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Proc Natl Acad Sci U S A. 2006 May 2;103(18):7136-41. Epub 2006 Apr 20.

Direct phosphorylation and regulation of poly(ADP-ribose) polymerase-1 by extracellular signal-regulated kinases 1/2.

Author information

  • 1Department of Neurology, University of California, San Francisco, and Veterans Affairs Medical Center, 4150 Clement Street, San Francisco, CA 94121, USA.

Abstract

Sustained activation of poly(ADP-ribose) polymerase-1 (PARP-1) and extracellular signal-regulated kinases 1/2 (ERK1/2) both promote neuronal death. Here we identify a direct link between these two cell death pathways. In a rat model of hypoglycemic brain injury, neuronal PARP-1 activation and subsequent neuronal death were blocked by the ERK1/2 inhibitor 2-(2-amino-3-methoxyphenyl)-4H-1-benzopyran-4-one (PD98059). In neuron cultures, PARP-1-mediated neuronal death induced by N-methyl-d-aspartate, peroxynitrite, or DNA alkylation was similarly blocked by ERK1/2 pathway inhibitors. These inhibitors also blocked PARP-1 activation and PARP-1-mediated death in astrocytes. siRNA down-regulation of ERK2 expression in astrocytes also blocked PARP-1 activation and cell death. Direct effects of ERK1/2 on PARP-1 were evaluated by using isolated recombinant enzymes. The activity of recombinant human PARP-1 was reduced by incubation with alkaline phosphatase and restored by incubation with active ERK1 or ERK2. Putative ERK1/2 phosphorylation sites on PARP-1 were identified by mass spectrometry. Using site-directed mutagenesis, these sites were replaced with alanine (S372A and T373A) to block phosphorylation, or with glutamate (S372E and T373E) to mimic constitutive phosphorylation. Transfection of PARP-1 deficient mouse embryonic fibroblasts with the mutant PARP-1 species showed that the S372A and T373A mutations impaired PARP-1 activation, whereas the S372E and T373E mutations increased PARP-1 activity and eliminated the effect of ERK1/2 inhibitors on PARP-1 activation. These results suggest that PARP1 phosphorylation by ERK1/2 is required for maximal PARP-1 activation after DNA damage.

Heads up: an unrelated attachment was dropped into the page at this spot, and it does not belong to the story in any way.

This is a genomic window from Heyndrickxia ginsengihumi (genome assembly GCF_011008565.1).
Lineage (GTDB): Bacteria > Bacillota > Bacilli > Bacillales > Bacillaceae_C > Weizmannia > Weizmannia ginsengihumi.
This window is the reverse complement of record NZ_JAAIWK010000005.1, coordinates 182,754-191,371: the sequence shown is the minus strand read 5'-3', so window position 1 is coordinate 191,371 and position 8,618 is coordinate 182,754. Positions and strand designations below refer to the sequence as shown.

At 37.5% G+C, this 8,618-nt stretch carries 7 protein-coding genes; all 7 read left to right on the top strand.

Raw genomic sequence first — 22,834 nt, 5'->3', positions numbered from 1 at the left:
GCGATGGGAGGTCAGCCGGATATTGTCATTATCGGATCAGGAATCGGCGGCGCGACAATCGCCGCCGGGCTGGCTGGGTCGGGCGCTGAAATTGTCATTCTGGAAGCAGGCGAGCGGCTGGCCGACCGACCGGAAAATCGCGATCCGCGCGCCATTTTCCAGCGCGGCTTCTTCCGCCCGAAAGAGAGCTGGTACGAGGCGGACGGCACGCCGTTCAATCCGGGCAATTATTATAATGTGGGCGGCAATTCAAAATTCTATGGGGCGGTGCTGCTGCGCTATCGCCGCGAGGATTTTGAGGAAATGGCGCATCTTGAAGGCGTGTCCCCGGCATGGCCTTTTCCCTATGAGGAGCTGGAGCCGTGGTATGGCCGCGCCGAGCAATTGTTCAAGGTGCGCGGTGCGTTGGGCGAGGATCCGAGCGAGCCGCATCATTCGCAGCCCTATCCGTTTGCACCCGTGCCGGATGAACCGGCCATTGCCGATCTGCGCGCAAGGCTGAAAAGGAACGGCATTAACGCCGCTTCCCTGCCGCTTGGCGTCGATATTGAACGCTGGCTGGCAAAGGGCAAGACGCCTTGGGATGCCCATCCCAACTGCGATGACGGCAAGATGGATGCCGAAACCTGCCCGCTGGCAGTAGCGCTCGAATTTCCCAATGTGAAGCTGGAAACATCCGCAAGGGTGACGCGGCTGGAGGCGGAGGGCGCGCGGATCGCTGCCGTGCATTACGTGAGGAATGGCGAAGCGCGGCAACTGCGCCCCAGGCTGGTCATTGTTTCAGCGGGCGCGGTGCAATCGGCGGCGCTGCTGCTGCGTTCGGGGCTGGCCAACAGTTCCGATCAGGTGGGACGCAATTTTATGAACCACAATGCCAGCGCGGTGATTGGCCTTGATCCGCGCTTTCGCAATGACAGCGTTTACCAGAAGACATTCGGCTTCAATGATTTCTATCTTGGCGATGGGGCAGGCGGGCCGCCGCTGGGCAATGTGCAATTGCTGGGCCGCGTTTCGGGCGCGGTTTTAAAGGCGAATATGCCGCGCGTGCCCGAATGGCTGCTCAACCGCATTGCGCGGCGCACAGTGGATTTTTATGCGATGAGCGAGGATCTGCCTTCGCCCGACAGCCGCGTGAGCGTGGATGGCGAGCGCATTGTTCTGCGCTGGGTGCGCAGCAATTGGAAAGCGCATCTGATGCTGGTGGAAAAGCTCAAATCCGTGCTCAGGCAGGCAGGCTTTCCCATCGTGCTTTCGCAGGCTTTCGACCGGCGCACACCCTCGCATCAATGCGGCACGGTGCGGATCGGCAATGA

PMID:
16627622
[PubMed - indexed for MEDLINE]
PMCID:
PMC1459030
Free PMC Article

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